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Extension agents to report local drought conditions
STARKVILLE, Miss. -- A web-based smartphone app developed by the Mississippi State University Extension Service allows state climate officials to document drought conditions and provide information vital to Mississippi farmers recovering from dry weather.
Efforts to create the app began in 2016 when State Climatologist Mike Brown, also an MSU professor of geosciences, discovered that drought in the Magnolia State was more widespread and severe than official data from the National Drought Mitigation Center (NDMC) indicated. This discrepancy prevented some Mississippi farmers from qualifying for federal drought aid.
“Last year, we were in a significant drought, but it wasn’t well reported,” Brown said. “What it meant was, farmers weren’t eligible for the low-interest loans that could help them recover. It created a real financial burden in some places.”
Kelli Alexander, a software architect in Extension’s Center for Technology Outreach, developed the app, which allows Extension agents to document drought conditions in each of the state’s 82 counties. With this information, Brown will be able to fill in the gaps the NDMC was missing.
NDMC logs rainfall totals and generates models to predict drought occurrence and severity. It accepts reports from about 350 expert observers across the country. When the center determines that drought is affecting a location, producers there are eligible for federal aid.
Extension agents told Brown about the dry conditions that were impacting producers in their counties. However, the state climatologist needed a way to log their reports, compile them in one space, and use them to determine actual conditions. He also needed proof of the drought -- pictures of specific locations affected by dry weather.
Extension Director Gary Jackson, concerned that some drought-affected counties were not listed as such by NDMC, offered to devote Extension resources toward developing an app so agents could use their smartphones to log what they were seeing in the field.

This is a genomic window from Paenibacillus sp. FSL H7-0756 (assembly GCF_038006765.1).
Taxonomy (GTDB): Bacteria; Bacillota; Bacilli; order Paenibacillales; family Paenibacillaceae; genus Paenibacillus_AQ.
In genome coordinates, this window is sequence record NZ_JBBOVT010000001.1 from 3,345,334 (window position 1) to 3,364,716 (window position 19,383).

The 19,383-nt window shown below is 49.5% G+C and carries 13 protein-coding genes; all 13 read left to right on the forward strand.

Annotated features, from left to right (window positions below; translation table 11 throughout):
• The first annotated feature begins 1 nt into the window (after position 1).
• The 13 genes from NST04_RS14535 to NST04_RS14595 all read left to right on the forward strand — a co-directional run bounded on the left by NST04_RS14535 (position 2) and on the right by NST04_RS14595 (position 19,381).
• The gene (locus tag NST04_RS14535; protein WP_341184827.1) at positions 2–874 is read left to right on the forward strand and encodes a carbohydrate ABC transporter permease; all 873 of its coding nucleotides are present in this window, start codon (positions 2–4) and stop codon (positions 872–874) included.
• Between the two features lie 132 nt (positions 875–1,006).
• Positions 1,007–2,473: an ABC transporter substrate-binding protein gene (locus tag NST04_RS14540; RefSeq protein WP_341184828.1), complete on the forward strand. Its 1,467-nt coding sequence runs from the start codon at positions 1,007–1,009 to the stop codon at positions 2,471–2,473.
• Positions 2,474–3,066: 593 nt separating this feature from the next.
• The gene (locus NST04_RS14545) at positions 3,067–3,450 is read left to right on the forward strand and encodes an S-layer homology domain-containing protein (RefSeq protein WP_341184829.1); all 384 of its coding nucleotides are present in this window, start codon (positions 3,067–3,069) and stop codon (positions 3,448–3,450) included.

Alexander developed the app with input from Brown and Extension Associate Director Steve Martin. Agents recently began using it to document dates, locations and drought rates. They also upload at least one picture with each report to illustrate conditions.
“Agents, who go to visit their clients at their farms and on their property, are best qualified to report drought conditions,” Martin said. “We needed to partner with the state climatologist to make sure what they’re seeing is recorded.”
Extension agents, based in each county, are uniquely qualified to report these conditions, Brown said. Because agents report what they see on the job, they do not have personal stakes in whether their area is determined to be in a drought.
“Not just anyone can report,” Alexander said. “Agents can’t log in until they have completed the training and registered. Then, they can get the web-based app that formats to their phones. When someone submits a report, it emails Mike, and he can look at the state map.”
Brown said he confidently relies on Extension agents’ unbiased opinions.
“Extension agents work hard for the farmers, but they also want to do the right thing,” Brown said. “I trust the Extension agents. I was blown away with the resources we have in Extension. I had no idea of their technological capabilities, but Extension felt it was important. They got it done, and this app is going to benefit Mississippi.”